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Frederick Meekins
Sept. 23, 2002

On September 11, 2001, Americans were awakened to a war of ideas whose outcome will determine the fate of this great nation and the ultimate disposition of freedom throughout the world. Yet despite the unimaginable tragedy that befell our country that day, to some the worst thing you can possibly still do is stand by your convictions regarding traditional conceptions of right and wrong, labeling those daring to take such moral positions as 'divisive" and "intolerant" in the process.

To commemorate the first anniversary of this terrible event, the Vice President appeared on The Rush Limbaugh Show. On the broadcast, Dick Cheney discussed the Bush Administration's policy on the pending conflict with Iraq.

From the response by the Democratic Party to the scheduled appearance, you would have thought a far more controversial or riveting topic was to have been discussed. In a statement by DNC Chairman Terry McAuliffe, Cheney is chastised and Limbaugh lambasted for somehow violating the sacred nature of such a solemn day.

McAuliffe said in a September 10th statement posted on the Democratic National Committee's website, "September 11th isn't a day for politics ... Vice President Cheney cheapens the day when he appears with an irresponsible and divisive figure like Rush Limbaugh." Someone of McAuliffe's stature should at least provide examples to support his claims or explain his accusations, information which McAuliffe neglects to provide.

In his brief statement, the only charge levied by McAuliffe is that of "divisiveness", something normal people hardly worry about but perhaps the most disturbing impropriety one can commit in the mind of the radical pluralist. The context and meaning applied by McAuliffe and those like him is highly eclectic and extremely hypocritical.

Instead of applying these criticisms across the board, McAuliffe selectively imposes such labels on those refusing to comply with his leftist political agenda. He apparently has no problem with high public officials addressing other controversial groups.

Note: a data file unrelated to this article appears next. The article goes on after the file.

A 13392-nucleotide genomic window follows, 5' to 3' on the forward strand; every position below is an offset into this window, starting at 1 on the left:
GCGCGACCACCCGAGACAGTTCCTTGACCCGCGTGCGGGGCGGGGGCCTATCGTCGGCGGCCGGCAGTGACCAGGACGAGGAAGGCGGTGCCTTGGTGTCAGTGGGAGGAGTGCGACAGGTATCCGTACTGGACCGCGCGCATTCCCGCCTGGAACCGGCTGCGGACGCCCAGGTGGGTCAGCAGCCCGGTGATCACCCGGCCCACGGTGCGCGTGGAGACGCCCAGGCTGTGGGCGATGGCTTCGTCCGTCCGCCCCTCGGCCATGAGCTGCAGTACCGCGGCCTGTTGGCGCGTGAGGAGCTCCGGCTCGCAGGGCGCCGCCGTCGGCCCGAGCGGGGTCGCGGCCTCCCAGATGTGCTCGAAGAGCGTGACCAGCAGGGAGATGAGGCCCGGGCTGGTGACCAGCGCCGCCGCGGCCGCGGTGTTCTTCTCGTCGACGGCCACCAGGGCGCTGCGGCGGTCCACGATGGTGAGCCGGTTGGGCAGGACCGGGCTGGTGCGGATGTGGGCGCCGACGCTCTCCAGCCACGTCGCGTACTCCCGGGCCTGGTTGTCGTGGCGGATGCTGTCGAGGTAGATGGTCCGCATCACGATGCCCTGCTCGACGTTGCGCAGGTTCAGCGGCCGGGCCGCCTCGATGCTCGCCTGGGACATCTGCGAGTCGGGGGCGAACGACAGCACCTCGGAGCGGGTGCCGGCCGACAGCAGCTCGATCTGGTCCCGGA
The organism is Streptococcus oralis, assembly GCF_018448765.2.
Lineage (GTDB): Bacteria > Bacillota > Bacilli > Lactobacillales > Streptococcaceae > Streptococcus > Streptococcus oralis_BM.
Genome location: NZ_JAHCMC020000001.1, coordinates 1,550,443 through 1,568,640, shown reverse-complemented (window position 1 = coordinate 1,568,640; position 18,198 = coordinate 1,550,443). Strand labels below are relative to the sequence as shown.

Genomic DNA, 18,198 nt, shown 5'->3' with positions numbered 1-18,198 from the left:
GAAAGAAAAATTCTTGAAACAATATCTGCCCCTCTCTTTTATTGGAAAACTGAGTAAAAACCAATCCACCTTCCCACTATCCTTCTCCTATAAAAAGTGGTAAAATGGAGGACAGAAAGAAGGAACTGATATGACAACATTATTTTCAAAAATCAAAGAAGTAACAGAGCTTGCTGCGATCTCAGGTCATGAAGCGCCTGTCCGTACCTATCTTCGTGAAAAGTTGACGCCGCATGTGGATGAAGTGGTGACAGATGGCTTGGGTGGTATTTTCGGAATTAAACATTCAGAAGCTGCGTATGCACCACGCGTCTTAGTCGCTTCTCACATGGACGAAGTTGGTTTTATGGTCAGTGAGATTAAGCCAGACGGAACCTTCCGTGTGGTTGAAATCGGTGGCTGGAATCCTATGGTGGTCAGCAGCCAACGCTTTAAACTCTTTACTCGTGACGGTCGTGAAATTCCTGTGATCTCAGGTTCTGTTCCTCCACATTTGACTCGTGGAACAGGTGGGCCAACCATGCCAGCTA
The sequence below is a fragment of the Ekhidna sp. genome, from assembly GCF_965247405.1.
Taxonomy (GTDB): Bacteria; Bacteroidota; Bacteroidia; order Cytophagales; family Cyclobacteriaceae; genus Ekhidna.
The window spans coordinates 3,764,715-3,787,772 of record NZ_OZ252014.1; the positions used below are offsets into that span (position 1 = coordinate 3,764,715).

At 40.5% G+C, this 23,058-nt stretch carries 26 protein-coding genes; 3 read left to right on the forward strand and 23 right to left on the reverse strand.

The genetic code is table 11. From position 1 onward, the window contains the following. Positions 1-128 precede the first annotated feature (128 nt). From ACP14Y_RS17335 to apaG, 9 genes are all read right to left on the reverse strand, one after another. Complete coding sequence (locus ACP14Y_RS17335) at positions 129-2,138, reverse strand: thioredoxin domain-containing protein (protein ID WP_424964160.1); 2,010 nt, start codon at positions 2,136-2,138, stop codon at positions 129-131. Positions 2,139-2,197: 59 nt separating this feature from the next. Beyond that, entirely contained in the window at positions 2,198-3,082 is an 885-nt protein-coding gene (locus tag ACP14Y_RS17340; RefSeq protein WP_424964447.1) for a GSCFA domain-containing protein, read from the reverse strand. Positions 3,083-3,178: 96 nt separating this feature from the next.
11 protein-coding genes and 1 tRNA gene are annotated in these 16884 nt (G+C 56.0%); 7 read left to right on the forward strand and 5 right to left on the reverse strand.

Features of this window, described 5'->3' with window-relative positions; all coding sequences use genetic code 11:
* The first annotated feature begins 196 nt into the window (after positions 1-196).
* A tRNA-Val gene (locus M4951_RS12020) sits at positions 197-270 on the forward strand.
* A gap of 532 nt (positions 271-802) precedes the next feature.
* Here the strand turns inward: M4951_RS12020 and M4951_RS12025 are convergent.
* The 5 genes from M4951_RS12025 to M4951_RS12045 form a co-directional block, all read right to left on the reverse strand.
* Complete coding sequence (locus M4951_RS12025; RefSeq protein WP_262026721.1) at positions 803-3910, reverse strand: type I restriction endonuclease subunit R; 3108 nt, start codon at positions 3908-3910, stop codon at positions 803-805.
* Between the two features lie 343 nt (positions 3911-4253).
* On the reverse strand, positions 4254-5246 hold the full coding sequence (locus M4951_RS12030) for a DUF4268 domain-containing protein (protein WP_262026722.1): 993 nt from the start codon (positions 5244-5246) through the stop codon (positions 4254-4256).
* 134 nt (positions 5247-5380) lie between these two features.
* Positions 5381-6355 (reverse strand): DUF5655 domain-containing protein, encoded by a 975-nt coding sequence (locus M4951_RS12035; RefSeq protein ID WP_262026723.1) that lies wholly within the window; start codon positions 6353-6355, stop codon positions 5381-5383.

On September 10th, the day before Cheney's appearance on Rush, President Bush addressed a gathering of Arabs and Muslims at the Afghan Embassy. Where's McAuliffe's outrage regarding this appearance? Islamic leaders, after all, have not exactly been sterling advocates of American unity this past year as even those paraded before the American people by the Bush Administration as pillars of virtue have turned out on a number of occasions to have has ties to terrorist groups or at least expressed sympathies for these organizations in the past.

The President's appearance at the embassy could be justified on the policy grounds of needing to recruit support in the hopes of overcoming one's adversaries. That is, simply, the definition of good politics.

If politicians of both parties are going to view Muslims living within the borders of the United States as another constituency to be placated and wooed, why shouldn't Limbaugh's listeners be treated with the same degree of respect? At least those in Limbaugh's audience aren't known for flying jetliners into skyscrapers or hurling stones at Israeli security forces.

In condemning both Cheney's appearance and even Rush Limbaugh himself, what McAullife really means is that he does not want those in Limbaugh's audience having any influence over American public life. The millions of conservatives who tune into the program who embrace a wide range opinions ought to keep quiet so as to not rock the boat regarding what liberals have in store for the United States. Thus, McAullife has more respect for the six Muslims arrested in Buffalo on suspicion of terrorism, all registered Democrats by the way, than he does the average working American who continues to embrace the traditional Judeo-Christian values that made this country great despite the overwhelming cultural pressure to abandon these particular standards today.

It is highly ironic that DNC chairman Terry McAuliffe would go to such lengths to bring up the matter of "divisiveness" as one could make the argument that this shortcoming he now rails against has characterized his own career. Anyone remember the Global Crossings scandal?

Furthermore, if one is going to embrace the notions of radical absolutist inclusivism, isn't it an act of division to point out divisiveness in others if the appearance of a relativistic unity is to serve as the highest ideal? Those at the head of the Democratic Party (and the same with the GOP to a lesser extent with all its blather about "Big Tent Republicanism") can't very well celebrate the diversity of all viewpoints being equal and then proceed to ostracize anyone daring to disagree with them.

Copyright 2002 by Frederick B. Meekins

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